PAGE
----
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Hackerspace acquires a 1927 584-SB (11"x5.5')

Koreth

Plastic
Joined
Mar 13, 2022
Location
Colorado
Greetings

A South Bend model 584-SB, S/N 37963N, was recently donated to a hackerspace where I am a member. I've not been able to find the 584 explicitly mentioned in a catalog yet, but what catalogs I've been able to find, the setup seems somewhat of a hybrid between the setup of of the 1928 522 9" Simplex Motor Driven Lathe[1, page 6] (the counter-shaft mounting arms in that picture look very much like the ones on our unit), and the 1934 model 784 11" Horizontal V-belt Motor Driven Lathe[2, page 20] (the counter-shaft on ours has that large v-belt pulley). There is one smaller flat-belt pulley on the opposite end of the counter-shaft from the v-belt pulley, such that I thought it was originally designed to be driven from overhead belts, or at least, with that as an option. Or maybe not. It is possible our drive setup is not original -- the mounting of the 1/3HP motor and counter-shafts to the bench looks like a retrofit job effected somewhere during the 1960s or 1970s.

According to the the research the previous owner did, the lathe was originally delivered to a blacksmith shop in Schenectady, NY in 1927. When the original owner died, the lathe was sold to the previous owner's grandfather, whereafter it was passed down to eldest son until it reached the previous owner, who has graciously donated it to the hackerspace along with a bunch of accessories and tooling.

In my searching for information on the 11" lathes, not much is coming up, and most of my Google searches end up directed here. I get the impression that the 11" series where less popular in comparison to the other sizes. What information is linked in the sticky posts at the top of this section has been helpful -- many thanks to the people who have taken the time to preserve and collate that info.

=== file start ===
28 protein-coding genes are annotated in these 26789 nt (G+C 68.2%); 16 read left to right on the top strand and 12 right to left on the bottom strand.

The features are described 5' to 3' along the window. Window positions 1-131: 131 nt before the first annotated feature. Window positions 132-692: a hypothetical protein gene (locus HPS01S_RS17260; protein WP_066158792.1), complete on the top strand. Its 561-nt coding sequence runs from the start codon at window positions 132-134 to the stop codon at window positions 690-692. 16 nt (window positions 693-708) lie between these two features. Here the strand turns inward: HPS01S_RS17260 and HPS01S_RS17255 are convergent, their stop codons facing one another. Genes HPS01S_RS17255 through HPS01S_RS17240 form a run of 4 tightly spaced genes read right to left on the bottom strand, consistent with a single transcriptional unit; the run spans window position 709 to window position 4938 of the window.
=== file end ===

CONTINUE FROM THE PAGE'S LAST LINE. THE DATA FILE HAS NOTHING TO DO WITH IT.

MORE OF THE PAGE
So, what lies in store for our 11" x 5.5'? Well, had I my druthers, it would get a complete teardown, cleaning and rebuild, and paint job. But, I'll have to get buy-in from the other members on that, especially since our other late, a hobbyist-grade combo machine , is also presently out of commission for a cleaning & rebuild. Having both lathes inoperable at the same time will be a hard sell. Hopefully, once the smaller combo lathe/mill/drill press is running again, I can convince the others that taking the time for a full teardown and rebuild is worth it.

There's some talk about replacing the 1/3 single phase motor with one of the 2-3HP DC motors we have in our spare-parts stash. I am also working on plans for a more sturdy mounting for the motor drive. The looseness of the mounting, held in place largely by the weight of the motor and counter-shaft balancing against the tension of a decades-old leather belt, appears to be the main source of vibrations during operation.

What I am hoping to learn is what parts or accessories from the other, more popular lathe series, like the 9", 10" and 13" or others might be compatible with our 11". Or, if nothing is directly compatible, what is close enough that it could be coerced into compatibility with some machine work done on, oh, I don't know, say, a working 11" lathe. :)

Pictures will be forthcoming.

1. http://www.wswells.com/data/catalog/23/23.pdf
2. http://www.wswells.com/data/catalog/1934_cat_94/1934_cat_94.pdf
 

animal12

Cast Iron
Joined
Apr 9, 2009
Location
CA USA
I would get a set of felts for it , install them & run the lathe . You could rebuild it if it really needs it after the other lathe is up & running .
animal
 

drcoelho

Stainless
Joined
Feb 19, 2017
Location
Los Altos
I would get a set of felts for it , install them & run the lathe . You could rebuild it if it really needs it after the other lathe is up & running .
animal

I agree with above, just lubricate, replace felts, and run it to learn what really needs fixing. I purchased a SB 9" a while back and despite being in excellent shape had it completely broken down, and rebuilt and repainted, and quite honestly I regret doing all the work. Should have just done the minimal work necessary to get it working and not worry about paint, etc...
 

Koreth

Plastic
Joined
Mar 13, 2022
Location
Colorado
As promised, have some pictures.

Some general shots of the lathe:
20220309_213108.jpg 20220309_213112.jpg
Speaking with the previous owner and some of the other members, I do believe the bench the lathe rests on was built by the original owner. The wood planks measure really close to some numbers I found for actual size of dimensional lumber for the early 20th century.

Headstock:
20220309_213120.jpg 20220309_213128.jpg
(I don't know why those photos got rotated, they were correctly vertical on my computer.)